I work ’em all the time. So where are they?
Please pass the ketchup…
According to Beachbody Coach, Bryan Akers, there are at least three fallacies regarding that sought after (and often elusive) washboard stomach. Here’s what he shared via Fitness.com last July:
Myth 1.You need to do a lot of ab exercises. The reason this is a myth is because you can get away with doing a relatively few ab exercises and still see massive results. My abdominal exercises at the most last 25 minutes (but most lasting around 15 minutes) and I see tremendous results.
Myth 2. You need to do ab exercises everyday. False. Abs do not need to be worked any more than any other part of the body. You don’t do chest and back exercises everyday do you? You don’t do quad and hamstring exercises everyday do you? Then you shouldn’t do ab exercises everyday either—it results in overtraining. Your muscles (even your abs) need time to recuperate and grow. The most I train my abs is three days a week after my strength training workouts.
Myth 3. The ab crunch is still the best ab exercise. The reason this is false is because there are so many other exercises out there that can do the job! I’ve done complete ab workouts that don’t include a single crunch—it’s all done either standing up or sitting on a mat—and it works your abs like crazy.
That’s great info and not, to my knowledge, incorrect. But here’s what bothers me about Bryan’s article. It’s missing two key statements:
1. What you eat matters.
2. How much bodyfat you carry matters.
In fact, those really are the most important factors, in my opinion. Take my 11 year-old son, for example. The kid rarely does abdominal or other core-centric exercises, yet he has a fairly well-defined six pack. Why? Because, in addition to Tae Kwon Do, his diet is rich in vegetables, fruits, lean meats, and water. Add to that, the kid eats slower than anyone I’ve ever known. Well…my grandad ate pretty slowly, but I always chalked that up to his living through the Great Depression and the Battle of the Bulge (such experiences tend to affect one’s appreciation for certain things, I suppose). Regardless, my son is lean; so his stomach muscles are visible. Simple.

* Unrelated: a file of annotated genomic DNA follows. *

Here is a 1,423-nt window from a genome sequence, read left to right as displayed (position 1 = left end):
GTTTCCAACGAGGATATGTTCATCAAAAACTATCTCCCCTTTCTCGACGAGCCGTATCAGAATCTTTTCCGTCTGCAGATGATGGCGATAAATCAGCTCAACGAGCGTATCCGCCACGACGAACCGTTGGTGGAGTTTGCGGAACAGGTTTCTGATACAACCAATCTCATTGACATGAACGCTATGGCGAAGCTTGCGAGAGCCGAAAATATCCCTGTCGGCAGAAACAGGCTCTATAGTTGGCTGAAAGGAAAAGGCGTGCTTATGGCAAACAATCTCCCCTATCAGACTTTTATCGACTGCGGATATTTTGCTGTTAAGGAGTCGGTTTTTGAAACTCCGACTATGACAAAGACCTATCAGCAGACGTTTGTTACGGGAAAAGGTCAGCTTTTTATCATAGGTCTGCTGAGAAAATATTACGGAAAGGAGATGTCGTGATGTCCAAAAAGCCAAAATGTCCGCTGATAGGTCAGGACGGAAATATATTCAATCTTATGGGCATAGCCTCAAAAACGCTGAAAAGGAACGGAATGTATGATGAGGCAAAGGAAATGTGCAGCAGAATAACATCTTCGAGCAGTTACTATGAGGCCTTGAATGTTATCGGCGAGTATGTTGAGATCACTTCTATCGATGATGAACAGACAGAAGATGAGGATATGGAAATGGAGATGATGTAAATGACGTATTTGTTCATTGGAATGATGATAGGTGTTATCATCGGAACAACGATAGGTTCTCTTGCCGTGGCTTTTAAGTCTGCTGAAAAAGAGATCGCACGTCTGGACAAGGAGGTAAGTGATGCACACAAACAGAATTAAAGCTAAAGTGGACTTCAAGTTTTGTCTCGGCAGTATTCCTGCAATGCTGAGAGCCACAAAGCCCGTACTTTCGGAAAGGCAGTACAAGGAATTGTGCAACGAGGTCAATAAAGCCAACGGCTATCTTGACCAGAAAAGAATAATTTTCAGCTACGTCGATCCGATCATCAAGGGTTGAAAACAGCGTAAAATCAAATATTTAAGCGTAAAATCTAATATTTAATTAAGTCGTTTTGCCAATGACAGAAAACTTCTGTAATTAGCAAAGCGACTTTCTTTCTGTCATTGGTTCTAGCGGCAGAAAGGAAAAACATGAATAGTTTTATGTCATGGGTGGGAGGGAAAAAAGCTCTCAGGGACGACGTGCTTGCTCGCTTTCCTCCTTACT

To be fair, that info may be available in Bryan Akers’ Free 65 Page Report!, but I’m not inclined to search for it in order to find out. Half way through my 30s, I’m not sporting a six pack. Could I? You bet. Would I like to? Why not? Is it critical? Nope. Unless I decide to become an underwear model…but I won’t. All that really matters is that your core is strong, and you are in good health.
TODAY’S LESSON: New acquaintances can refresh stale thinking…
I met a gentlemen at work today named “Bob.” As almost all guys do when meeting another male for the first time, I sized him up (seriously–it’s natural. If a guy denies this, he’s denying his place in the animal kingdom). Bob seems pretty darned fit, and unless I’m up for a real challenge, I don’t think I’d ask him into the ring.
Thing is–like me, Bob’s no spring chicken. In fact, he’s a few years older than me. Come to find out, Bob is breaking into the health and fitness industry. He seems to really own the whole healthy living subject. So I listened to him. Man I’m glad I did!
Bob shared some great ideas with me, but one was particularly great. It went like this:
If a person has a bit of unwanted fat, that’s not necessarily a big deal. What’s important is how they feel from day to day in contrast to how they want to feel from day to day. The rest is kind of inconsequential.
Of course Bob’s statements are true and nothing I didn’t already know, but it sure was refreshing to hear another fitness enthusiast say all that with such conviction. When I hit my 40s, I want to be in the best shape of my life. When I hit my 50s, I want to surprise people when I tell them my age. When I hit my 60s, I want to inspire people young and old. When I hit my 70s and (God willing) beyond, I want my doctor asking me for lifestyle advice.
So where are you in the fitness spectrum?
– Are you extremely overweight or underweight (both are equally problematic)?
– Are you in good health or excellent health?
– Are you that guy or gal that inspires others to get fit?
Where ever you fall within that admittedly narrow spectrum, what is your plan to improve or maintain your health profile? Mine begins with that much-needed vacation I mentioned in Monday’s post. I’m sticking to my P90X challenge throughout, but I’ll delay no further. My holiday begins in T minus….
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